Casey Stoner Dominates Test

Henny Ray Abrams | April 2, 2008

SEPANG, MALAYSIA, FEB 2 – Repsol Honda’s Casey Stoner picked up where he left off last year by clocking the fastest-ever time by a motorcycle on the steamy final day of a three-day test at the Sepang International Circuit in Malaysia.

On the second of 21 laps, the 2011 MotoGP World Champion lapped in 1:59.607, lowering the mark of 1:59.666 from his dominating performance here almost a year ago. The previous best lap was set in the second Sepang test. This year’s version of that begins on February 28.

Stoner might have gone faster if not for two factors, a recurrence of the back problems that kept him off track on the first day and sky-blackening showers that shut down the test about an hour early. Still, it was clear that the extra 200cc hadn’t changed the balance of the field.

“Yeah, I’m very surprised, to be honest, that we were able to be competitive,” he said. “After what happened on Tuesday, we went out Wednesday and tried to do everything we could and get as best a set-up as we possibly could in a short time. We just tried to make the test as productive as possible without doing more laps than necessary.

“We would’ve liked to have tested a couple more things, but they weren’t really necessary and they weren’t really going to make a huge difference on what we’ve got now. So I think the best thing we could do is compare back-to-back the chassis. A few suspension changes today, a couple of different modifications and then a clutch yesterday, as well, so we just had to try and weed out what was good and what was bad and try and go in the right direction for the next test.”

Now Stoner returns to his home in Verbier, Switzerland to be with his wife Adriana as they await the birth of their first child. The child is expected to arrive between this test and the next three-day Sepang test.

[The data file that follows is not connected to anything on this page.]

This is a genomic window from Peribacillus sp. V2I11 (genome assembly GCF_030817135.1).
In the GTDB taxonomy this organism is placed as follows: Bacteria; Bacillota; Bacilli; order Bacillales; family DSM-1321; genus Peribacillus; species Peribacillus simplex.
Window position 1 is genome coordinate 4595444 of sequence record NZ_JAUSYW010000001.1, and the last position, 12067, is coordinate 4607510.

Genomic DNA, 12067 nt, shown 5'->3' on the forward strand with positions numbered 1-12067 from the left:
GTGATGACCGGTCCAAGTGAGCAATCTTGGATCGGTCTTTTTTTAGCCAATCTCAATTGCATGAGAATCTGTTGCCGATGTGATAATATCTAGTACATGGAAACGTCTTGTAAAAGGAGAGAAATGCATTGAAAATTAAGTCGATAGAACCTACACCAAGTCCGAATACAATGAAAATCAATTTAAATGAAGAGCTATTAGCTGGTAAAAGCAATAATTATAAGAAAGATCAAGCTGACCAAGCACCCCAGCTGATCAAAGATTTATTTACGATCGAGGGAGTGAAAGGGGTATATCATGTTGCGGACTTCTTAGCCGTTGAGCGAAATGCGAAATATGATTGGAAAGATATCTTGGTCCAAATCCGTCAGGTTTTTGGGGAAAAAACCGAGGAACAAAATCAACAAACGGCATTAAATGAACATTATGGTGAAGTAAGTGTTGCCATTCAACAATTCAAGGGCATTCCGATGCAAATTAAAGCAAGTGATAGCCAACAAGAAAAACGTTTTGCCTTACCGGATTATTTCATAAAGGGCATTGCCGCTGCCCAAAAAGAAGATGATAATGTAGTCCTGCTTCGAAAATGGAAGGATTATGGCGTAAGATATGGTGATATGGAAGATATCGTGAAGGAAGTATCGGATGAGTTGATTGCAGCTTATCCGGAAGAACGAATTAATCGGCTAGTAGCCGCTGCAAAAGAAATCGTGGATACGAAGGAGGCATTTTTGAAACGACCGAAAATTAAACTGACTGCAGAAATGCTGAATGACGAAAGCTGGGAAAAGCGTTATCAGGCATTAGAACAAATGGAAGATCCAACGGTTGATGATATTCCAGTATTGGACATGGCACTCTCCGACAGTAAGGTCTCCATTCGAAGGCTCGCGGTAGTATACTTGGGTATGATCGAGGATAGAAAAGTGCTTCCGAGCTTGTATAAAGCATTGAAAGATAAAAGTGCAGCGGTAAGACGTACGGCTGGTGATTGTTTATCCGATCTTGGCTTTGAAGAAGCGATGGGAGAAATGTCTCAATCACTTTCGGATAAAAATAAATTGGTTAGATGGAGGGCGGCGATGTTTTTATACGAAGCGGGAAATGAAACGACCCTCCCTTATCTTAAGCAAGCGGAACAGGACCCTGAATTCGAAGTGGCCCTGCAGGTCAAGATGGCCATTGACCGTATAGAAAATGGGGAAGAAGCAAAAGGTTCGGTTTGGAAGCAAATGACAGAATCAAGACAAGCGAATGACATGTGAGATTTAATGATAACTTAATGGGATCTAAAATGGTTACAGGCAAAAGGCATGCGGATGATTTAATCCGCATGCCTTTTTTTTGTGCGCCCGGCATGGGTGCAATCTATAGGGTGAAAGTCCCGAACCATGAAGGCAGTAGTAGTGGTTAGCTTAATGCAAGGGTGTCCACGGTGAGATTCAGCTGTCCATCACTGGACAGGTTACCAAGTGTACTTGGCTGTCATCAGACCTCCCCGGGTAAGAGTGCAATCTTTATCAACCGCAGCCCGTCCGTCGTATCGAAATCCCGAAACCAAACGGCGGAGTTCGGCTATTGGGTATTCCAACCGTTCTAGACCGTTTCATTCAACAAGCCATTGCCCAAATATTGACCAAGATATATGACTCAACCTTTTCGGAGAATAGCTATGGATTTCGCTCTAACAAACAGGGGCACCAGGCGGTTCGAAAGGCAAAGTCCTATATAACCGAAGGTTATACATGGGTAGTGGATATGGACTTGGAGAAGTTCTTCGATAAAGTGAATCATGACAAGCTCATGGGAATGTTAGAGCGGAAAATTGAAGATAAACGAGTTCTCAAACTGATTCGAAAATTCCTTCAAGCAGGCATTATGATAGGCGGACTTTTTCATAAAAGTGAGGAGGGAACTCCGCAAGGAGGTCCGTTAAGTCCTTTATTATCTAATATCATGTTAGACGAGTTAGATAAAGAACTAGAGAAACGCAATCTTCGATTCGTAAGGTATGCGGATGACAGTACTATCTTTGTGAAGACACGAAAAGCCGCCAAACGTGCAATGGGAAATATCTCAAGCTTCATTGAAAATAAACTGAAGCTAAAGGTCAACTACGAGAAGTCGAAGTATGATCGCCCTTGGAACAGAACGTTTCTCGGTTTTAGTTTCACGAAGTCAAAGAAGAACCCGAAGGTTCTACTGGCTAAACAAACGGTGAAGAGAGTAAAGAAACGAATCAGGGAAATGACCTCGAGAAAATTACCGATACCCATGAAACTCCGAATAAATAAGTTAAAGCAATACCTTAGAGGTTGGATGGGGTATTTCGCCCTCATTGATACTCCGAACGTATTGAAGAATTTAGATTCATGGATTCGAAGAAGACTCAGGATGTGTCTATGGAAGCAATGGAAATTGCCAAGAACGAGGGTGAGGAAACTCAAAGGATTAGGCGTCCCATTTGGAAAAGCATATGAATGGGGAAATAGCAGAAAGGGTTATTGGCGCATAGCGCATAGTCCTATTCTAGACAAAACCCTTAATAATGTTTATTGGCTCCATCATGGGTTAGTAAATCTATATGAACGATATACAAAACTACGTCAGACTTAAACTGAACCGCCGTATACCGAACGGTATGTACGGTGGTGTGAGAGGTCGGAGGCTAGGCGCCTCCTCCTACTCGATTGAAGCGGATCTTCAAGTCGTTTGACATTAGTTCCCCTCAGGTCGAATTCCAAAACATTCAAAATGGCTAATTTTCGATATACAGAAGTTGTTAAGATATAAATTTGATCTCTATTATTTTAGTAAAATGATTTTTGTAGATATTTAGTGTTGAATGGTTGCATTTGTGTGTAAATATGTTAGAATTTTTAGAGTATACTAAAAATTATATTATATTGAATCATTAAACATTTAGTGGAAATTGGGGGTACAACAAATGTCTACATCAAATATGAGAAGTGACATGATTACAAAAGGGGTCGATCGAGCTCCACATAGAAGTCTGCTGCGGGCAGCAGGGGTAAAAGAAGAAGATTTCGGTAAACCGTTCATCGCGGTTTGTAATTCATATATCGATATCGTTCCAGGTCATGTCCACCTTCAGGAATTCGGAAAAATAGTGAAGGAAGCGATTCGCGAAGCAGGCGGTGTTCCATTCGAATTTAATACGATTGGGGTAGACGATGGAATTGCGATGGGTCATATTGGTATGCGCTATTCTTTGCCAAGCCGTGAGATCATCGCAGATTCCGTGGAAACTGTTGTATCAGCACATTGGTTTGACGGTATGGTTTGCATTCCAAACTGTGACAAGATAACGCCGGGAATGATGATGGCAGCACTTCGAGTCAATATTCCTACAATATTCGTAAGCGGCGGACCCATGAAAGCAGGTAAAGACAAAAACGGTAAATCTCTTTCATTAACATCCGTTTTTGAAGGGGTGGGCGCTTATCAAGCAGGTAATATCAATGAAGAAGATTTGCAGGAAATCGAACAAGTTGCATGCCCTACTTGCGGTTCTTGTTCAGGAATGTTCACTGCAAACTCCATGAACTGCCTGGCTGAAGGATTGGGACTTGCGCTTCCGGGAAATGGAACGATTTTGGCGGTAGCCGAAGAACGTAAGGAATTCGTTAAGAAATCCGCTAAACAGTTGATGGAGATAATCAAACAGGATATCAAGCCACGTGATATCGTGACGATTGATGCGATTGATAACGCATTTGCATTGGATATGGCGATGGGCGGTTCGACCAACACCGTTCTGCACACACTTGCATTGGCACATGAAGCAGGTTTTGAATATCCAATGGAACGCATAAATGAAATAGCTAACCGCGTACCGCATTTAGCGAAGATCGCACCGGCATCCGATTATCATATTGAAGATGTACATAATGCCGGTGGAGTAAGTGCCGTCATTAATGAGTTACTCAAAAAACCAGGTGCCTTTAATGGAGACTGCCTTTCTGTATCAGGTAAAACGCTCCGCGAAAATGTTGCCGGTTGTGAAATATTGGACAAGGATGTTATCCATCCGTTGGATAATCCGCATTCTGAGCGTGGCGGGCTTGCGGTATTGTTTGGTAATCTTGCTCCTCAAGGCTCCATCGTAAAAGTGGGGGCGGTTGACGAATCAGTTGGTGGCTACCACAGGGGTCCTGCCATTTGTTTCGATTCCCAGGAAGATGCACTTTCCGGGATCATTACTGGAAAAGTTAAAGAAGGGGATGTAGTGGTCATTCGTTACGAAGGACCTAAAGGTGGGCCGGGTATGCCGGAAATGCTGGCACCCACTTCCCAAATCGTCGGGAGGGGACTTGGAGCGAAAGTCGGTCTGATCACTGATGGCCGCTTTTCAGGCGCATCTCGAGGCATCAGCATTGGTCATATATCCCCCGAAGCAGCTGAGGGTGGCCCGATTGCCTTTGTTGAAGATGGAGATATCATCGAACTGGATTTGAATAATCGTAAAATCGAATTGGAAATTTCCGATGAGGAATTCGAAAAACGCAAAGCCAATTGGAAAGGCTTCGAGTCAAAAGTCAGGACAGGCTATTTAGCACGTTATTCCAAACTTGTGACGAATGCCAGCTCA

Yamaha’s Jorge Lorenzo was the closest to Stoner and not very close. His best lap was .561 of a second slower, though he said, “To be honest I wasn’t worried about the lap time at all. It is not important so much in the tests, but even less so at the first test. But the feeling is very good because I have never been so close to the fastest lap time so many laps together. I was only doing four and five lap runs though because I was getting very tired.”

Stoner’s teammate Dani Pedrosa took advantage of the slightly cooler morning temperatures to set his fast lap early. His best of 2:0256 was done on the third of 26 laps and was only .058 of a second off the time set by Lorenzo. More importantly was that Pedrosa improved his time by 1.252 seconds from Wednesday and by nearly two seconds from the start of the test. Having run 109 laps over the three days in searing heat, Pedrosa admitted that the testing had left him exhausted but happy.

The bigger problem was chatter. The Hondas had it worse than anyone and they couldn’t find a way to get rid of it.

“We did some tests in general so we could do some parts tests, also some general tests of the engine and the chassis and tires, so overall it’s a biggest test we did on this bike and we have some data so we can now start to build up in the points we need,” Pedrosa said.